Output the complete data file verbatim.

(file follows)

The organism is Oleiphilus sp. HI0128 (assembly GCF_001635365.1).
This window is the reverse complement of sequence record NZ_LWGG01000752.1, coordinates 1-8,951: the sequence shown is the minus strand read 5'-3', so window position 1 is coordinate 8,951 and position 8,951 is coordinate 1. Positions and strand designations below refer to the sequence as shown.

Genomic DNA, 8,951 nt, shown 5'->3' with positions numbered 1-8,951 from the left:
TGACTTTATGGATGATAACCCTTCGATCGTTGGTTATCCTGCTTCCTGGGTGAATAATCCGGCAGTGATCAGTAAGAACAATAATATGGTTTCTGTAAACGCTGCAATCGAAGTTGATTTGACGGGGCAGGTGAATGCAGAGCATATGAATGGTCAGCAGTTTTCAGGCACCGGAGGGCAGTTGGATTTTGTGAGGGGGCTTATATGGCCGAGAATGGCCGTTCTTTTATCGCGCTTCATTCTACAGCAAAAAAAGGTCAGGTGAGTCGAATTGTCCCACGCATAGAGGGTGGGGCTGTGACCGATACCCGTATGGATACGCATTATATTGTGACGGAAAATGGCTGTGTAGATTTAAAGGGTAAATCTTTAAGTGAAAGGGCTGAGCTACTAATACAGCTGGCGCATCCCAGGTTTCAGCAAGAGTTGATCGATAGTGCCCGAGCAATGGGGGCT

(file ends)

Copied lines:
The organism is Oleiphilus sp. HI0128 (assembly GCF_001635365.1).
This window is the reverse complement of sequence record NZ_LWGG01000752.1, coordinates 1-8,951: the sequence shown is the minus strand read 5'-3', so window position 1 is coordinate 8,951 and position 8,951 is coordinate 1. Positions and strand designations below refer to the sequence as shown.

Genomic DNA, 8,951 nt, shown 5'->3' with positions numbered 1-8,951 from the left:
TGACTTTATGGATGATAACCCTTCGATCGTTGGTTATCCTGCTTCCTGGGTGAATAATCCGGCAGTGATCAGTAAGAACAATAATATGGTTTCTGTAAACGCTGCAATCGAAGTTGATTTGACGGGGCAGGTGAATGCAGAGCATATGAATGGTCAGCAGTTTTCAGGCACCGGAGGGCAGTTGGATTTTGTGAGGGGGCTTATATGGCCGAGAATGGCCGTTCTTTTATCGCGCTTCATTCTACAGCAAAAAAAGGTCAGGTGAGTCGAATTGTCCCACGCATAGAGGGTGGGGCTGTGACCGATACCCGTATGGATACGCATTATATTGTGACGGAAAATGGCTGTGTAGATTTAAAGGGTAAATCTTTAAGTGAAAGGGCTGAGCTACTAATACAGCTGGCGCATCCCAGGTTTCAGCAAGAGTTGATCGATAGTGCCCGAGCAATGGGGGCT